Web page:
The Atmosphere Layer Names Game is a fun way to interact with the various layers of Earth’s atmosphere. It features drag and drop game that allows children to choose the layers they want to play with at any time. This game will help children remember concepts that are taught in school, such as ozone layer and stratosphere.
Atmosphere layers name activity
In this drag and drop game, your students will learn the main layers of Earth’s atmosphere from the Troposphere to the Exosphere in a fun and engaging way. With colorful graphics and beautiful music, this is an excellent game for kids to play at home or in the classroom.
The Composition of Earth’s Atmosphere
Earth’s atmosphere is made up of a wide variety of different gases. The composition of the atmosphere is 78.1% nitrogen, 20.9% oxygen, and 0.9% argon. Many other gases in trace quantities are also present, including carbon dioxide, neon, helium, hydrogen, krypton, xenon and ozone. There is also a small amount of water vapor present: 1%-4% by volume. Aerosols are a component of the atmosphere that we need to understand. Some aerosols shield us from the sun’s rays or create rainbows on sunny days.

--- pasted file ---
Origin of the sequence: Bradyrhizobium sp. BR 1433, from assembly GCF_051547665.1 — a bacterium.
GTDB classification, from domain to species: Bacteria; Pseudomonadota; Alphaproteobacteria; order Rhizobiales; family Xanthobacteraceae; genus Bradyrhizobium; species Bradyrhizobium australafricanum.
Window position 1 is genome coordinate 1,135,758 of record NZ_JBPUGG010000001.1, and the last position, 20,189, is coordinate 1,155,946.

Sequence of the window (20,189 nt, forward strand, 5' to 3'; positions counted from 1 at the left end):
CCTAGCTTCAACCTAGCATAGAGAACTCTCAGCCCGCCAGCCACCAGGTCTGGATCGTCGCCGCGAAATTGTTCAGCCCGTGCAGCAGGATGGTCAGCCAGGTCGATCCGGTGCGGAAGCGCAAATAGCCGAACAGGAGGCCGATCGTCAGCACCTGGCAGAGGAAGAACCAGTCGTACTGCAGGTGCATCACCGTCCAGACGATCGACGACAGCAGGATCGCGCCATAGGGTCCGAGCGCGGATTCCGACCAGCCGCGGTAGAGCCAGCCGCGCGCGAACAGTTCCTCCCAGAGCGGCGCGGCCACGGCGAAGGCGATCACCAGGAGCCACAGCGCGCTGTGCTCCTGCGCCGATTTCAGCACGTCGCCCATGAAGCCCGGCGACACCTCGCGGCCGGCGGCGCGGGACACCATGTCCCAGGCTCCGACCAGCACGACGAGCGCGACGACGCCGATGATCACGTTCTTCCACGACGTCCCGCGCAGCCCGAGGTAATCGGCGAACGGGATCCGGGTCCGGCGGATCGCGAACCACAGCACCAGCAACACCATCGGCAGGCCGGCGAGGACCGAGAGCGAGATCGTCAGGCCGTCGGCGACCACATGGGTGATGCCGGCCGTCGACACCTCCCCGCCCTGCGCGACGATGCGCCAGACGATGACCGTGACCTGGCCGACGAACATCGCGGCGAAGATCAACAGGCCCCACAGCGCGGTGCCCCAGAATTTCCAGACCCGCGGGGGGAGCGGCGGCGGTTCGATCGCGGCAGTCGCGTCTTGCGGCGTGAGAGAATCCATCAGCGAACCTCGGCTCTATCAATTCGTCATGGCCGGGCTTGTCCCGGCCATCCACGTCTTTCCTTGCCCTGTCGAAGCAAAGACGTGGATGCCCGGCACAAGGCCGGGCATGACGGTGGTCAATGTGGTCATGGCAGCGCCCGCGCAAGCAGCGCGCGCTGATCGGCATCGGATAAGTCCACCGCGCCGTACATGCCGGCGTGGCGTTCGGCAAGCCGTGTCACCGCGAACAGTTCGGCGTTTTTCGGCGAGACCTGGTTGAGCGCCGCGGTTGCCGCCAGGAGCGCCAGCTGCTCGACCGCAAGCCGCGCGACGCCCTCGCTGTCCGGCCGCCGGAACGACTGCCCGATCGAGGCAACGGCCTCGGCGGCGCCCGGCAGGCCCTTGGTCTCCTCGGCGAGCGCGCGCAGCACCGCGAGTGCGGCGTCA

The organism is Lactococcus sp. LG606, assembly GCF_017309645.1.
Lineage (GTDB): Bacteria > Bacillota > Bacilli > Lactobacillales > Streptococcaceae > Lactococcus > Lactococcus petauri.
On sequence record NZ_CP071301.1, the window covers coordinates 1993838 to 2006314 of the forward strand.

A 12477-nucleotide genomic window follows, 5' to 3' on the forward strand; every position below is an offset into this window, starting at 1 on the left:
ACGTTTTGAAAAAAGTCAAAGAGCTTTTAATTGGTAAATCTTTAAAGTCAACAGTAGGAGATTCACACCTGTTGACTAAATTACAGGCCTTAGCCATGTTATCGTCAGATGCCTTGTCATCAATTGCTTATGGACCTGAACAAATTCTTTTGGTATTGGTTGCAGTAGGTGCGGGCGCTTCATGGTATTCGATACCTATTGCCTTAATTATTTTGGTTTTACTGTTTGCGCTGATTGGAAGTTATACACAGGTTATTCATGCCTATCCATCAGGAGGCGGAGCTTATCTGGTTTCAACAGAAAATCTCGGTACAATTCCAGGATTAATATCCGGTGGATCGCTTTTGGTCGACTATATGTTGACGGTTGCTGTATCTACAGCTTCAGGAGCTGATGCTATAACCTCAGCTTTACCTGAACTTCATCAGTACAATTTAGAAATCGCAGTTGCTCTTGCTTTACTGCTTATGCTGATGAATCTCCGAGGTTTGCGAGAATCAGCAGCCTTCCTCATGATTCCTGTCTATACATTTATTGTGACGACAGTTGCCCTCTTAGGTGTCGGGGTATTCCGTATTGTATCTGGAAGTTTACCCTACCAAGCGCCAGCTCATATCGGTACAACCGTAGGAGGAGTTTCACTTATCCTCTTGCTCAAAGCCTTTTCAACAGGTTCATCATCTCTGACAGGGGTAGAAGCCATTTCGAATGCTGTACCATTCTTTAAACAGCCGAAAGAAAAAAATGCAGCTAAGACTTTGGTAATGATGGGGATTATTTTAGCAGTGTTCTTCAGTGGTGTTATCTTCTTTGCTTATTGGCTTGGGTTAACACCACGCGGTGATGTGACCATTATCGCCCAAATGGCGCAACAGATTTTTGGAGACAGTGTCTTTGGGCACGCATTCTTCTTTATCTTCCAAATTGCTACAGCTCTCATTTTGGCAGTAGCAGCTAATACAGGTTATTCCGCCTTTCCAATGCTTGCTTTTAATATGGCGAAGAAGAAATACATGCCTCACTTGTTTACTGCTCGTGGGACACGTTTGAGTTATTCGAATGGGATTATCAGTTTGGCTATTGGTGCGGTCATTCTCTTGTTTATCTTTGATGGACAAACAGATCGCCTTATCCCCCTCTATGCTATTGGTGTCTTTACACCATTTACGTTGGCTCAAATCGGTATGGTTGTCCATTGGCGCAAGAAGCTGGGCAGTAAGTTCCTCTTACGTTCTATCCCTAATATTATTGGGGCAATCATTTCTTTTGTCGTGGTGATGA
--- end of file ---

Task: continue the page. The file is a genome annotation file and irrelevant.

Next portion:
Carbon dioxide, neon, helium, krypton, hydrogen, xenon and ozone are in the atmosphere as well. The atmosphere also contains water vapor that can vary depending on the location. Fine particles suspended in the air are dust from volcanoes, grains of sand and salt. These fine particles circulate in the lower layers of the atmosphere.
The troposphere layer
The troposphere is the lowest layer of Earth’s atmosphere. It’s where most of our planet’s weather originates and it’s home to the inversion layer, which lies at a constant temperature and doesn’t change with altitude. It’s also where pollutants tend to collect and stay close to the surface.
The inversion layer is another layer that doesn’t change with altitude. Pollutants build up near the surface and then are prevented from reaching the upper atmosphere by smog. The troposphere contains 78% nitrogen and 21% oxygen, with trace amounts of other gases. It is also where most of Earth’s weather originates.
Similar activity can also be found on Scied.ucar.edu